Committee Chair

Rausch, David W.

Committee Member

Harbison, John W.; Crawford, Elizabeth K.; Taylor, Jessica N.


School of Professional Studies


College of Health, Education, and Professional Studies


University of Tennessee at Chattanooga

Place of Publication

Chattanooga (Tenn.)


It has largely been assumed that graduates of doctoral programs labeled as scholar-practitioner (SP-p), via the institution’s website or marketing material, demonstrate their dual-identity within their professional practice after graduation (Moats, 2017). Yet, individuals may not demonstrate their dual-identity for a host of reasons. Primary factors may include, however are not limited to, the lack of formation or association with Scholar-Practitioner (SP) identity, or the inability to demonstrate behaviors consistently associated with SP identity in professional practice. Until demonstrated outcomes from enacting the identity of SPs can be captured in quantifiable terms, the construct remains largely theoretical since it is not clearly documented (Moats, 2017). This study described the process for utilizing qualitative methodology to design a quantitative assessment for the construct of scholar-practitioner using grounded theory. The research design followed two consecutive phases. First, through the use of qualitative open-ended questions via survey and semistructured interviews with graduates of doctoral programs labeled as SP-p, this study distilled the primary themes involved in demonstrating the dual-identity of SP in professional settings. After triangulation and saturation of the data, five primary themes emerged from phase one. The second phase followed the five step methods suggested by Rockinson-Szapkiw (2018) and Tourangeau (1984), to develop a scale that assesses the operationalized construct of SP: definition, item development, feasibility pilot, item validation, and deployment. The resulting SP Scale was developed with the intent to provide individuals with a means for assessing their own behavior in relation to the demonstrated SP identity.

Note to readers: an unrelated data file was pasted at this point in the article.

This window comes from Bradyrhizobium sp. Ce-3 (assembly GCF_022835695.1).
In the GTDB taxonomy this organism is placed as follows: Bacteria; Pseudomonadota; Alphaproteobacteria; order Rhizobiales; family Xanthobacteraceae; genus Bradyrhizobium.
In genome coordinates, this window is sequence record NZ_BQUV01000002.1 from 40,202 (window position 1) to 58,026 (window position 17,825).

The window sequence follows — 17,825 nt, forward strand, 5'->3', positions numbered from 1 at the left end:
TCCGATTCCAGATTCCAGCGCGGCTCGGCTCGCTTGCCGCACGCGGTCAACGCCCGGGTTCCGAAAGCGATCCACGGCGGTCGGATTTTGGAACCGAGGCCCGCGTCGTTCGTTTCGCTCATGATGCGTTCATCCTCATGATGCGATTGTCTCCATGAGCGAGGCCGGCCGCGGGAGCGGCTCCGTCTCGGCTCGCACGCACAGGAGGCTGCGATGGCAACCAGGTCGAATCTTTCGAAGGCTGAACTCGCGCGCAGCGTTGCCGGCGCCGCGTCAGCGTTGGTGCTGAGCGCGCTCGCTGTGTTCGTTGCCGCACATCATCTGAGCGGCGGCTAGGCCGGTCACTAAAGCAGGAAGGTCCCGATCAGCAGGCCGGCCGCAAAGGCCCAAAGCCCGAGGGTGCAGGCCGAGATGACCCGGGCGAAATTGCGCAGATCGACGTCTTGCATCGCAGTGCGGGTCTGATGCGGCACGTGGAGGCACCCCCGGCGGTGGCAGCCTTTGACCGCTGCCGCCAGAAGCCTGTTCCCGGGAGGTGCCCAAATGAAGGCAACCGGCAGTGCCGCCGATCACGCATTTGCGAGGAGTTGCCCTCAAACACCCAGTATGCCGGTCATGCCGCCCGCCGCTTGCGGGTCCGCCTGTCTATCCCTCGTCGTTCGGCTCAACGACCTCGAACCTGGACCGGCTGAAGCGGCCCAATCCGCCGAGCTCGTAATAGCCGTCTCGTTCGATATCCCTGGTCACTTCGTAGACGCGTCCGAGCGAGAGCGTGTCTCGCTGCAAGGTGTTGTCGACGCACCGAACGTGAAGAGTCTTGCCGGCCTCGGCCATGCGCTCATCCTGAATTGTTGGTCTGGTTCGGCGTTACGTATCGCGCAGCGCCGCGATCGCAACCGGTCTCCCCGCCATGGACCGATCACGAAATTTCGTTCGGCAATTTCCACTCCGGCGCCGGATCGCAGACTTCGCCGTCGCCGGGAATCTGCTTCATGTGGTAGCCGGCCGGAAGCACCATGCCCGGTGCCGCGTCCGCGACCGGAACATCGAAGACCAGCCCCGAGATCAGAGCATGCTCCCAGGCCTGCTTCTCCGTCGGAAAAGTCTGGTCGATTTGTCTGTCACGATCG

This work would not have been possible without the support and assistance of a number of individuals. First, a special acknowledgement to my chair, Dr. David Rausch, for encouraging and inspiring me throughout my entire doctoral journey. Thank you for sharing your expertise and for demonstrating what it means to be a scholar-practitioner. Next, to my methodologist, Dr. Elizabeth Crawford, for being an incredible guide and motivator. Your ability to artfully challenge another while simultaneously balancing their weaving confidence levels is unparalleled. Finally, to my committee members, Dr. John Harbison and Dr. Jessica Taylor, for your time, passion, and attention to detail.


Ph. D.; A dissertation submitted to the faculty of the University of Tennessee at Chattanooga in partial fulfillment of the requirements of the degree of Doctor of Philosophy.




Universities and colleges--Graduate work; Education, Higher--Research


Scholar-Practitioner; Quantitative Assessment; Grounded Theory

Document Type

Doctoral dissertations




xiii, 106 leaves